He was said to have pushed a piano across a stage with his belly. He created such a cool groove before anyone even knew what a groove was. His lyrics, the bane of simplicity, packed an emotional whammy shared by teenagers across the country. He was Fats Domino. He was rock and roll. It was announced over the past weekend that Domino had passed at the age of 89. And its funny kids still say Fats Who?
I’ll just list some of his songs- many he co -wrote with the unsung Dave Bartholomew- How bout- “Blueberry Hill,” “Ain’t It a Shame” (also known as “Ain’t That a Shame,” which is the actual lyric), “I’m Walkin’,” “Blue Monday” and “Walkin’ to New Orleans. Should I go on? I could. Over 30 Top 40 hits, 23 Gold Records, nearly 70 Million singles sold placing him just behind Elvis Presley in all those categories. Prompting Elvis to remark once, “Face it. I can’t sing it like Fats Domino can.”
But his trademark piano rolls and the rollicking saxophone that he introduced to rock and roll as a homage to the jazz he grew up with in his home of New Orleans, were not just hits the average fan loved, he also influenced the greatest of all time. Paul McCartney claimed “Lady Madonna” was his attempt to duplicate Domino’s genius. Randy Newman was said to have been aping Domino for “Mama Told Me Not To Come” and John Lennon more than once commented that the first song he ever learned to play was “Ain’t That A Shame.” And the New Orleans groove also crossed the ocean and made a huge impact on a young man in Jamaica named Bob Marley.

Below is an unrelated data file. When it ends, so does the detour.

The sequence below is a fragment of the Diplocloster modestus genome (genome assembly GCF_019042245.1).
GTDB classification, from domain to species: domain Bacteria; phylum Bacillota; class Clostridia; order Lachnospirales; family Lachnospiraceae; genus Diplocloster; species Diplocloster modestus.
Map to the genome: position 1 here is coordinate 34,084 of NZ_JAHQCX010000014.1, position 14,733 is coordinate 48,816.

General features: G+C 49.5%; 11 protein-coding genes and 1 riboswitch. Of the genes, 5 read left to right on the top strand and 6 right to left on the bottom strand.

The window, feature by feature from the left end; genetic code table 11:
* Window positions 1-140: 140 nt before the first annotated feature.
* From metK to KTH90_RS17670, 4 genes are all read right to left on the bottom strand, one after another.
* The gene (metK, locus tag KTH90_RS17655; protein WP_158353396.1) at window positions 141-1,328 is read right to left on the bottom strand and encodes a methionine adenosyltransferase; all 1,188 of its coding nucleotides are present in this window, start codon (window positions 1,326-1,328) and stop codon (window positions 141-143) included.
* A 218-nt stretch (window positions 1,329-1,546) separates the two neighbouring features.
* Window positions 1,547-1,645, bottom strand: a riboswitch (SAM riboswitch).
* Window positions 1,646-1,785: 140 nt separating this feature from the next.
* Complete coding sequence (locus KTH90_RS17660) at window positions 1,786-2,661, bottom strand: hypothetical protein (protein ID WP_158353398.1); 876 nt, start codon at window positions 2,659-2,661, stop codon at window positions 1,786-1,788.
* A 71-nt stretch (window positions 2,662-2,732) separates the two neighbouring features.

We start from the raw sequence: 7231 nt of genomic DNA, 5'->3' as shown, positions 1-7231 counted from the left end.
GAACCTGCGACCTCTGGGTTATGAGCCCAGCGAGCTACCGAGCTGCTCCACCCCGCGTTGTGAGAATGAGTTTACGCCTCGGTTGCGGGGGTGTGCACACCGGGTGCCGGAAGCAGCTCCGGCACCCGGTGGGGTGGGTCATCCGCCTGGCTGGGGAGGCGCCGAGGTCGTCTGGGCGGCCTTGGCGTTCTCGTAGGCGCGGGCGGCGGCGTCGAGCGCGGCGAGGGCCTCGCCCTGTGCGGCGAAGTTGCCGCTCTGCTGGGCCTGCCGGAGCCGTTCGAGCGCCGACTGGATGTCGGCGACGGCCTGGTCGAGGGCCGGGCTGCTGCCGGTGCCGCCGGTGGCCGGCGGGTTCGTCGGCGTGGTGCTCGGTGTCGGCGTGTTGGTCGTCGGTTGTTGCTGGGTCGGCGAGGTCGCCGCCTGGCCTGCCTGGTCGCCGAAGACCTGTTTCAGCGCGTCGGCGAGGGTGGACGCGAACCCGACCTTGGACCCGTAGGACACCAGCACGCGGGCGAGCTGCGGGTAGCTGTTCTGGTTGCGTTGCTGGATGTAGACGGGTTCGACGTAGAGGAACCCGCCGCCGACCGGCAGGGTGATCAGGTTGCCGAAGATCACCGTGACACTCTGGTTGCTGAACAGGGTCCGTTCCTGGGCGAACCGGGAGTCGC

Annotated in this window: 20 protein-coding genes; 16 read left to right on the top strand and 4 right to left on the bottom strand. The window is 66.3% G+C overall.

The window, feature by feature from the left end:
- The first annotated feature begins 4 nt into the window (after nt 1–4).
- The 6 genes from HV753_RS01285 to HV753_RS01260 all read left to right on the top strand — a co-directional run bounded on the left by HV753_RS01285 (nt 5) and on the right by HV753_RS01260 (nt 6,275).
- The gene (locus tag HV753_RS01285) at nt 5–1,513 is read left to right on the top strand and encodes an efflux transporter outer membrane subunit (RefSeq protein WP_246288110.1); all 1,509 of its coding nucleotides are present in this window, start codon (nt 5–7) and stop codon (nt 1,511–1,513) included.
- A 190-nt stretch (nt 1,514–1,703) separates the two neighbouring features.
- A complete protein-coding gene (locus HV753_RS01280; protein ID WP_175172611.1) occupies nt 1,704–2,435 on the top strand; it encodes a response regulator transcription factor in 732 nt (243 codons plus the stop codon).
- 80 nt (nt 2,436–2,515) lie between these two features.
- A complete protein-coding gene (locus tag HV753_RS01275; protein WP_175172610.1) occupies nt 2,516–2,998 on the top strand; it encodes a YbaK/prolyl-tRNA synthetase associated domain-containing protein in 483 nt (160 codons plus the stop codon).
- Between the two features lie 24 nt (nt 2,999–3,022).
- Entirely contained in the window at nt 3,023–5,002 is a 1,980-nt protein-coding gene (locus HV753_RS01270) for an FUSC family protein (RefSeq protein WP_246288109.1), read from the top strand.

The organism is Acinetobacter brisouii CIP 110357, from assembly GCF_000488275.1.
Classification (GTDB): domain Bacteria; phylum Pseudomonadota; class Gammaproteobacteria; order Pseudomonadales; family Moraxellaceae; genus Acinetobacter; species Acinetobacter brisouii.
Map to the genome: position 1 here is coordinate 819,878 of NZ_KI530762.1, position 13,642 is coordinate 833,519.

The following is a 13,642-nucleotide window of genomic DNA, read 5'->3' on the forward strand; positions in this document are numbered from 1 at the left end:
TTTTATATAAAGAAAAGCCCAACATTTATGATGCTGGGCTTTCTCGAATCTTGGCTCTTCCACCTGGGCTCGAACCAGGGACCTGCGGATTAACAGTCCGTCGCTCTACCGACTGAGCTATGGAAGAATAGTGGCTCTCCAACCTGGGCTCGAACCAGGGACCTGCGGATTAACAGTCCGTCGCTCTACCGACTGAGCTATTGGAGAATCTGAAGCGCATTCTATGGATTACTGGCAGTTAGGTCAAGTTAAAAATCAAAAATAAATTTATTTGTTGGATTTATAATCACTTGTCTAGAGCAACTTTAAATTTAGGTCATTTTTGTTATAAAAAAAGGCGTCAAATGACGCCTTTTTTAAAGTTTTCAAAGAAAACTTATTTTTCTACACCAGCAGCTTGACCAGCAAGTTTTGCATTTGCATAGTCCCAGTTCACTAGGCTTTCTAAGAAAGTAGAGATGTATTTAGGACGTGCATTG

I wasn’t around for the birth of rock and roll, yet many have tried to give it a place and a song. Though Alan Freed is most often credited with coining the term, songs like Ike Turner’s “Rocket 88”, Presley’s “Thats All Right” and Bill Haley’s “Rock Around The Clock” are often mentioned as the first rock and roll song; however, all of them were years after Fats recorded and released “The Fat Man.” The gem released in 1949 is worth looking up. Imagine the impact such a song must have had.
They claim down in New Orleans that he left a ‘fat” legacy by introducing the juke joints of the town into the homes of Americans via 45 inch records. Little Richard often credits himself as the architect of Rock and Roll and though that could be debated endlessly, it cant be argued that Fats Domino dug the hole and laid the foundation for the house that became rhythm and blues to the maximum. Once they asked Domino if he ever meet the Beatles. He replied, “No but they met me.” That they would not have even argued.
If you are still doubtful as to Domino’s reach and influence let me give you a short list of artists.
Chuck Berry, James Brown, Ray Charles, Sam Cooke, the Everly Brothers, Buddy Holly, Jerry Lee Lewis, Elvis Presley, Little Richard, Robert Johnson, Jimmie Rodgers, Jimmy Yancey, John Hammond, Alan Freed, Sam Phillips and Fats Domino. They all have one thing in common. They were the first class inducted into the Rock and Roll Hall of Fame. The best band in heaven just got a huge man behind the keys. Fats is gone and that is a shame.